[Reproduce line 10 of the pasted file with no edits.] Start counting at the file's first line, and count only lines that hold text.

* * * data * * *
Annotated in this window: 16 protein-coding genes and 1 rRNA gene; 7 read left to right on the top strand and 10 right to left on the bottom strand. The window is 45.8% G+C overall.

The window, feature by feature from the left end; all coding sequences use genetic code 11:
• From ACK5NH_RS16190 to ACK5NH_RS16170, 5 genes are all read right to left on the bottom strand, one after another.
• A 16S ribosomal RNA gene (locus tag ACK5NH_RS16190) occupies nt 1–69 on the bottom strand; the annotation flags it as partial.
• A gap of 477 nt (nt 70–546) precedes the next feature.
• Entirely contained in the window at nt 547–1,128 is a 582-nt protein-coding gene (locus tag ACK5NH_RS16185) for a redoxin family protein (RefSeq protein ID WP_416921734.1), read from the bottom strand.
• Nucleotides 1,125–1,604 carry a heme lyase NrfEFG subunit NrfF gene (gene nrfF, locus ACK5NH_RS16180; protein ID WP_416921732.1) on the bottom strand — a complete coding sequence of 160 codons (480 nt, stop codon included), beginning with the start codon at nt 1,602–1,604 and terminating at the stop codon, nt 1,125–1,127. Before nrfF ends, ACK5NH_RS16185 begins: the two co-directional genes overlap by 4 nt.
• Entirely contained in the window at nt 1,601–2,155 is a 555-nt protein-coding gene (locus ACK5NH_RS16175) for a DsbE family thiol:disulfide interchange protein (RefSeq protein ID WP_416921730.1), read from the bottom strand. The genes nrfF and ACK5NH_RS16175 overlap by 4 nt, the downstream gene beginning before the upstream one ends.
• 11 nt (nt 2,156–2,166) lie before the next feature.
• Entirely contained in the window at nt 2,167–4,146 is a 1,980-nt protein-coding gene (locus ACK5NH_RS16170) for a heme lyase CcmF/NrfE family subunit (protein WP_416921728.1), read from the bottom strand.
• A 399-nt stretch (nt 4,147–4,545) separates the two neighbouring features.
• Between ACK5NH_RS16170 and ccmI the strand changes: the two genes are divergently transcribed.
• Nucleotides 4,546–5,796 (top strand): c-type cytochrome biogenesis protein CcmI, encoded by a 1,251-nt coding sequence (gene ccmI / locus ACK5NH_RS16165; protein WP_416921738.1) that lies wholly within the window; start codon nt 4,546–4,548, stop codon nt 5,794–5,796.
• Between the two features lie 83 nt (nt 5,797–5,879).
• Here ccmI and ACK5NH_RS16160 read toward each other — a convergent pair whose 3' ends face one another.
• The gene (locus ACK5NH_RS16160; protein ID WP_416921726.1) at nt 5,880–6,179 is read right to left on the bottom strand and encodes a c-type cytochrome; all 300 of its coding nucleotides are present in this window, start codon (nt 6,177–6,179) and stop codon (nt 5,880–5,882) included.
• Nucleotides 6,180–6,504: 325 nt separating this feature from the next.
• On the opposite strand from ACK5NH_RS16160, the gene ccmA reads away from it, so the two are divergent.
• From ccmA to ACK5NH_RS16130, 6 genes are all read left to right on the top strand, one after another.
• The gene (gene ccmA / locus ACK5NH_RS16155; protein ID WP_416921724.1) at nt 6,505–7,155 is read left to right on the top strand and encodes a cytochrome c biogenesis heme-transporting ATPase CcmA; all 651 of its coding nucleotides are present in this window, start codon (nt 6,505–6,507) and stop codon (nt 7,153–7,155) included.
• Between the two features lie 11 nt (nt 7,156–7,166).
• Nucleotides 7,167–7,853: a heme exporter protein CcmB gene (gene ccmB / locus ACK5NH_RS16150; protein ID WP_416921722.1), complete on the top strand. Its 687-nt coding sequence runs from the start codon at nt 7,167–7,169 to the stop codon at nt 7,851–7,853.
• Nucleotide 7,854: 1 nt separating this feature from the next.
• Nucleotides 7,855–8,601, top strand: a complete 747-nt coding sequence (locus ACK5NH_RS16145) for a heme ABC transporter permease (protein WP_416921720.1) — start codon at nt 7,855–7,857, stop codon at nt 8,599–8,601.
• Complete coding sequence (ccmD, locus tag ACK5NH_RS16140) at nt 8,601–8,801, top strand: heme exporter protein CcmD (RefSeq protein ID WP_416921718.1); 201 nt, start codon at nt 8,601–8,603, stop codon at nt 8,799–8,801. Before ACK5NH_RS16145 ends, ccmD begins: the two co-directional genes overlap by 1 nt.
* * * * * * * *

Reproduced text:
• Entirely contained in the window at nt 2,167–4,146 is a 1,980-nt protein-coding gene (locus ACK5NH_RS16170) for a heme lyase CcmF/NrfE family subunit (protein WP_416921728.1), read from the bottom strand.